While this change is a drastic adjustment for Back, she has also seen her new pandemic-academic situation providing more flexibility.

“Having more time to reflect on what I am studying is kind of a blessing in disguise of remote learning, I was able to change my major from sociology to ethnic studies during the pandemic…. It has been hopeful looking into the possibilities of research once we are back in person,” Back said. 

More time for self reflection has often been one positive many people have been able to take away from the pandemic. In terms of student education, the reflection and pause has made some students dive deeper into their interests and explore new options. 

Peterson had his plans significantly deviate from what he thought his last few years as an OSU undergraduate would be and what he would be doing. 

“I was originally going to study abroad as a part of the international business program with the College of Business but because of the pandemic, [everything] is so uncertain and I really wanted to walk at graduation… so I just decided to axe it and not do [study abroad] anymore,” Peterson said.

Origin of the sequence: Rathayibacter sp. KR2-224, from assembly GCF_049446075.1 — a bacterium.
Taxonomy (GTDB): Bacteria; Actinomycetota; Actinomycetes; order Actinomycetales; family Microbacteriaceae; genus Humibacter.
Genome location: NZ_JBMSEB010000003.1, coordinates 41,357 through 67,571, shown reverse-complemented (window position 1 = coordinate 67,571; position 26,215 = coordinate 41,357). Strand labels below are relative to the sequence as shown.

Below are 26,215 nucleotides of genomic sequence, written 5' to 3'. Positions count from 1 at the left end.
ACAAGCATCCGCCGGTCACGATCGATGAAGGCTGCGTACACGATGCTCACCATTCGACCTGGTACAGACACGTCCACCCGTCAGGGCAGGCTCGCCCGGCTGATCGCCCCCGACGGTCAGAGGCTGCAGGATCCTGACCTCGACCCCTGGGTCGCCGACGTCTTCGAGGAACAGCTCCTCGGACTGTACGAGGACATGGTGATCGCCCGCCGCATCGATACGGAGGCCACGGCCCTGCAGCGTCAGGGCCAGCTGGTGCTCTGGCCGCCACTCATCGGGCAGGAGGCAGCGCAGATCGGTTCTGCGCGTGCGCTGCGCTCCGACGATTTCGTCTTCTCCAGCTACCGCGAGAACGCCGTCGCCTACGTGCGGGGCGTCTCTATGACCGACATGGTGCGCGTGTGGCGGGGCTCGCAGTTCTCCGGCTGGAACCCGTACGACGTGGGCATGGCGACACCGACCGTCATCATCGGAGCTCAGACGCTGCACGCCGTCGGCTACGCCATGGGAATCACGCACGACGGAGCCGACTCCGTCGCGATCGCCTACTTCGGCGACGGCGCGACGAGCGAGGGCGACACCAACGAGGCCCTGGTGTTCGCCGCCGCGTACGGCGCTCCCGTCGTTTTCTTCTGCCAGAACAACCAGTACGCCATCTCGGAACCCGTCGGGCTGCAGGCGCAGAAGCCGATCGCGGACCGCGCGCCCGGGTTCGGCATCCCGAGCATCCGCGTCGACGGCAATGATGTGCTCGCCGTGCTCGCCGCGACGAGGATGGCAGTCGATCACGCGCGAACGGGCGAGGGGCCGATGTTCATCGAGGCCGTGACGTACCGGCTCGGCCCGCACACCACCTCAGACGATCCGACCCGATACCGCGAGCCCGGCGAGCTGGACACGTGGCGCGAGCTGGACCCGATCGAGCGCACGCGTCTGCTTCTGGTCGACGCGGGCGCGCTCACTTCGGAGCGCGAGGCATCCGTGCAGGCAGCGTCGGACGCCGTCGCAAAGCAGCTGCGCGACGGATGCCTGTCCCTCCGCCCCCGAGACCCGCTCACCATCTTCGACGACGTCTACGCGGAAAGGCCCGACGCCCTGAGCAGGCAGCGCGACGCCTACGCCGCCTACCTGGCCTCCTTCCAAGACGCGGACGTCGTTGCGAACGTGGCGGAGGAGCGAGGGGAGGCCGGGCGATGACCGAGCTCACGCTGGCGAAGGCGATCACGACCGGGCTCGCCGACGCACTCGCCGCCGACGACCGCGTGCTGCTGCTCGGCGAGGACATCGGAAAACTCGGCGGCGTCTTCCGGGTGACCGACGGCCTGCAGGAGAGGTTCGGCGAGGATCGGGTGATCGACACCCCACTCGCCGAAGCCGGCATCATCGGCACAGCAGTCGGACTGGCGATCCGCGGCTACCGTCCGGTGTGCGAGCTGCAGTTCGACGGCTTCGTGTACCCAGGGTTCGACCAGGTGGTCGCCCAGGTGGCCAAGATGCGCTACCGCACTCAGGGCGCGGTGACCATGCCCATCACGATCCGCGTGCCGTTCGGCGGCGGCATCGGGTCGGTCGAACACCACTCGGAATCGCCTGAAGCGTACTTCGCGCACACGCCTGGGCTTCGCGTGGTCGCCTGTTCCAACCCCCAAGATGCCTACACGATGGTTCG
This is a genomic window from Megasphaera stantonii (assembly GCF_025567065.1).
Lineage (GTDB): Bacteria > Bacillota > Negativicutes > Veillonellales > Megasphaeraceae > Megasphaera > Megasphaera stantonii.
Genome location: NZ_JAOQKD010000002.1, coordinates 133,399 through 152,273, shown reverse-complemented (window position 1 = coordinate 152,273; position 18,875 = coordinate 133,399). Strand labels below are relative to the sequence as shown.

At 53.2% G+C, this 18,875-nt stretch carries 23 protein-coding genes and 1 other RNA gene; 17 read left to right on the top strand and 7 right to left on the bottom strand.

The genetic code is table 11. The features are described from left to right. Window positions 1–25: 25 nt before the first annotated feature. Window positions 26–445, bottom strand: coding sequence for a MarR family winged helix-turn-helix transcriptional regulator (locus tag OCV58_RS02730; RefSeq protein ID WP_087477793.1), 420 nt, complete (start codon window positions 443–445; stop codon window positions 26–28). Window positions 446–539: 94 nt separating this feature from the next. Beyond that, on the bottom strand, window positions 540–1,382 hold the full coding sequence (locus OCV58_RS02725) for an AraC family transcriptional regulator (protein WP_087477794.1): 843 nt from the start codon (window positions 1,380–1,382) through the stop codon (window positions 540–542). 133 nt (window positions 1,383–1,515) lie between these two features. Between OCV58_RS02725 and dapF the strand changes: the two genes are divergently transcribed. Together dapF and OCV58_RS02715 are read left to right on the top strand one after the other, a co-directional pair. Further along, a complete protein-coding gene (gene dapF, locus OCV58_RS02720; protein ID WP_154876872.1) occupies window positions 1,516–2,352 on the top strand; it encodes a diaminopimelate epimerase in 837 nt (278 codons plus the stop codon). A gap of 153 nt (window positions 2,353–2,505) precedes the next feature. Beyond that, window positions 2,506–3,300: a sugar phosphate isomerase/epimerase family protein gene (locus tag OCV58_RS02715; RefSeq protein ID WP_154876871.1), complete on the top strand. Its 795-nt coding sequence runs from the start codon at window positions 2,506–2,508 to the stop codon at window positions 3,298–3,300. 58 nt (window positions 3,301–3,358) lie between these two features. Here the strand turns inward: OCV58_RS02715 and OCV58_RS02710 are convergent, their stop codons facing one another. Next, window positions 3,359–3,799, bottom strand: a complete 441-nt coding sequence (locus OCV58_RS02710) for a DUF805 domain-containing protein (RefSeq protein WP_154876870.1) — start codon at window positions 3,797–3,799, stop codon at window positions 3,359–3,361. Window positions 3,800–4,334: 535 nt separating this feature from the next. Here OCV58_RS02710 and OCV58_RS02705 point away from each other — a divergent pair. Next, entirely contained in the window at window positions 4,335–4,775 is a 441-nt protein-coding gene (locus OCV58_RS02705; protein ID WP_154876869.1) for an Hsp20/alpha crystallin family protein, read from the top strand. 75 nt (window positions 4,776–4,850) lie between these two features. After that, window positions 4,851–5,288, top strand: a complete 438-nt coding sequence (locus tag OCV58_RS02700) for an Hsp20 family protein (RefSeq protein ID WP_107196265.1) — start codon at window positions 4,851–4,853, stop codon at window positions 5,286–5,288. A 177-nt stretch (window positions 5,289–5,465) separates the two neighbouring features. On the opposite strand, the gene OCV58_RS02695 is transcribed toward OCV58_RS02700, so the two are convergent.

Peterson’s adjustment has not been an easy decision but has allowed him to look past graduation now knowing that he can still achieve his goal of graduating in four years. Peterson’s ideas to explore new options for post-Baccalaureate achievement came from his pandemic-academic adjustment, giving him a new perspective on what his future could hold.

“Now I can get out in four years, take a little bit of time for myself and I think I can get a Masters degree somewhere, which before the pandemic I was not even considering, but now that is like what I want to do,” Peterson said. “I am really glad I [began to] consider that.”